In this article we’re going to look at a strategy framework all about helping your growth as a company. It provides three different areas for you to focus on and is designed to be used by companies of all shapes and sizes, from 2 people in a bedroom to 3000 people in offices worldwide… or 3000 people in 3000 bedrooms on Zoom.
The Value Disciplines model is a business framework that looks at the three competitive areas a company needs to focus on in order to be successful. These disciplines are:
In order to achieve its full potential and become successful, a company must do well in all three areas and become excellent in at least one of them. So, if you want to lead a market you pick one (or maybe two) and you focus. You can’t have all three, so goes the theory…
No surprise based on the name, but Customer Intimacy is the discipline that looks at the relationship between you and your customer.
It goes beyond simply understanding the requirements of your customer and moves into a deeper relationship, with knowledge of their challenges, industries and solid relationships that can ensure low churn and high satisfaction.
Like other disciplines in this model, it needs to be embedded into the company culture so that every interaction with the customer is done in a manner that enhances the intimacy between the two businesses (or the business and the individual consumer).
Companies that specialise in this area often have low churn due to deep relationships with their customers. Traits of these companies include:
It’s the discipline that is hardest to copy as it requires time and energy to understand and relate to the customer.
The type of KPIs that are commonly associated with Customer Intimacy involve Customer Churn and Sales Growth. You can find more KPIs that relate to Customer Intimacy in our Complete List of Marketing KPIs and our Complete List of Customer KPIs.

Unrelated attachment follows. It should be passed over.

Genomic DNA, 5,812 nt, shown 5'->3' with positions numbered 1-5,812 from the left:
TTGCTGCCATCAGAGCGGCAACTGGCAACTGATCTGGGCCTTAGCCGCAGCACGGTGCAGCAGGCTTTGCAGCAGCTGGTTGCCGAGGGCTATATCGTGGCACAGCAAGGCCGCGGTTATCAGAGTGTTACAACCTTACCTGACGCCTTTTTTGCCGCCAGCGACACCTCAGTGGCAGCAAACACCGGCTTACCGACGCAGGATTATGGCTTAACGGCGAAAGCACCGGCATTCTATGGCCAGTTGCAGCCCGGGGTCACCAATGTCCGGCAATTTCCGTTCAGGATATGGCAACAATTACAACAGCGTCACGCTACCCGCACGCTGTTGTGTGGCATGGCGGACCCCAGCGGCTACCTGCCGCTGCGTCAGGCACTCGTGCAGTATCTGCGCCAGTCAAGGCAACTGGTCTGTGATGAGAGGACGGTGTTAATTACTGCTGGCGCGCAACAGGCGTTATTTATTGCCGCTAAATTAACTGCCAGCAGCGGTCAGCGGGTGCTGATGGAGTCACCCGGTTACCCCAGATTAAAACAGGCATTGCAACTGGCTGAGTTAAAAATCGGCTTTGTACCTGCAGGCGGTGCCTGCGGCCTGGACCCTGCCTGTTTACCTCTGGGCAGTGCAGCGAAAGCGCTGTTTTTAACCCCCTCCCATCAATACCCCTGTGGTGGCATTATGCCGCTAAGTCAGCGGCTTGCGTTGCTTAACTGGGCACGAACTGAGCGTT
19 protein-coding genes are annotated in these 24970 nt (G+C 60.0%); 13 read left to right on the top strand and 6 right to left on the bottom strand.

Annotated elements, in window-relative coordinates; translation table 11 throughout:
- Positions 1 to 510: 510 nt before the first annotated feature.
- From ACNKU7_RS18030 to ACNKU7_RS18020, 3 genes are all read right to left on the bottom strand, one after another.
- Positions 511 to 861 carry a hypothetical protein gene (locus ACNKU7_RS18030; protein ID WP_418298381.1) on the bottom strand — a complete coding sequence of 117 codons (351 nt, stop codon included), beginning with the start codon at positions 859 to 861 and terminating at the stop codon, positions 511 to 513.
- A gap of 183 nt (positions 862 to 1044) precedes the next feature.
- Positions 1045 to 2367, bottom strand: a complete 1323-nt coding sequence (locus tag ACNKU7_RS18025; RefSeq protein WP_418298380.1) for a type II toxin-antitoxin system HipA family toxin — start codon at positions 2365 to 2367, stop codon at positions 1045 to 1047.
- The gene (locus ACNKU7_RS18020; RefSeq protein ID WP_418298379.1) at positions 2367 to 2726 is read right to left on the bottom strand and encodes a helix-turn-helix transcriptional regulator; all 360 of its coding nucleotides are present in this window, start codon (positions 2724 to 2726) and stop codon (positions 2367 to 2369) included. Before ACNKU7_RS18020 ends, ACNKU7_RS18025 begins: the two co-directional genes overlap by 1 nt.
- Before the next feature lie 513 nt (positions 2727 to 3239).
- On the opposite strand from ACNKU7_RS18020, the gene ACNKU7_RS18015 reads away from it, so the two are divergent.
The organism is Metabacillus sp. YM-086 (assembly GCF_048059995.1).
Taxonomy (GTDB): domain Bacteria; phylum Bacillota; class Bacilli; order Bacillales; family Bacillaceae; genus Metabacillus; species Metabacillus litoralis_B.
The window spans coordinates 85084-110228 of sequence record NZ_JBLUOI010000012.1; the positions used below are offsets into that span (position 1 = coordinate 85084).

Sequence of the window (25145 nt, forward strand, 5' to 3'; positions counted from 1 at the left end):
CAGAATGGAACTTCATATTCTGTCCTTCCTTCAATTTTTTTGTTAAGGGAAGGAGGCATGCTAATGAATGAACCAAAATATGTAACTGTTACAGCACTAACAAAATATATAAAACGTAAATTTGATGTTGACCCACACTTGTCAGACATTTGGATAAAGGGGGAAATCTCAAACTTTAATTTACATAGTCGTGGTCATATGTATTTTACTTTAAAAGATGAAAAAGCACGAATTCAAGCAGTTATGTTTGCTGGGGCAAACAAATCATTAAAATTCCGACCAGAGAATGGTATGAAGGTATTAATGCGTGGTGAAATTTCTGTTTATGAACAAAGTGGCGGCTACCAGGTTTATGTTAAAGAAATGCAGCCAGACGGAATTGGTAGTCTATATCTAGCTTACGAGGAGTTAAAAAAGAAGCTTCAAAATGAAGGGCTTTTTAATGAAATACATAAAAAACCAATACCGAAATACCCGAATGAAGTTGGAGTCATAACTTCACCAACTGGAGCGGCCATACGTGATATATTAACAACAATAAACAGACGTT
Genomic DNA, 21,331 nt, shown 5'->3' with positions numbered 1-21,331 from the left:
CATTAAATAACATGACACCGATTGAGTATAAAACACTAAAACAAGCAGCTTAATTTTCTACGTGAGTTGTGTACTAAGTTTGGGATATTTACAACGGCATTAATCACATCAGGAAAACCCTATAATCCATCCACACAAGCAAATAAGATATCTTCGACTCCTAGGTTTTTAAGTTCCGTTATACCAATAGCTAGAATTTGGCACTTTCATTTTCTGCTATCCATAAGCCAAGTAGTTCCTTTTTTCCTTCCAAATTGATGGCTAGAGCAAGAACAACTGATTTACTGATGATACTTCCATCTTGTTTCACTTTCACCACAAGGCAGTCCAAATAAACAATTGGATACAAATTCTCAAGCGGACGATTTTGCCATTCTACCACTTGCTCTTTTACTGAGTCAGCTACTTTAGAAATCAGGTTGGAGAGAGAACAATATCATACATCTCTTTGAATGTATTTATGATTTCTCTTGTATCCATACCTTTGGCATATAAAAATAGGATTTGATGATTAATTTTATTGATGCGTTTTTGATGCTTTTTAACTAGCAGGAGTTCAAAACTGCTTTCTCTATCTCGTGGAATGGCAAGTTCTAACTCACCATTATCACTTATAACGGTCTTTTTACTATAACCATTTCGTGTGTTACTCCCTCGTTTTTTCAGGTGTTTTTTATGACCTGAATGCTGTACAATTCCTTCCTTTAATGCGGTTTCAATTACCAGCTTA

Some example companies that have succeeded due to a focus on customer relationships include:
Product Leadership is the discipline relating solely to Product Development. This is one of the most common perceived disciplines, as it relates specifically to the tangible product or service provided.
Companies that lead with their product are often vying to stay ahead of their competitors and require investment in innovation or diversification. Common traits associated to this discipline include:
Although Product Leadership is a good way to stay ahead, it is also the easiest to copy from a competitive perspective.
The KPIs relating to Product Leadership are often financial, as there is often a direct relationship between the product development and performance of the company, as well as product specific KPIs. Product focused KPIs range from Churn Rate to Usage Frequency. Keep an eye out for our forthcoming Complete List of Product KPIs 👀
I know you’re all thinking Apple, right? Their iPhone was absolutely a Product Leadership success, but they’re not alone. Others include…
The Operational Excellence discipline focuses on your operational model and your ability to provide a product or service at the lowest price possible for the market. With Operational Excellence focused companies there’s real attention paid to the internal workings of the business and how you translate the inputs to the outputs.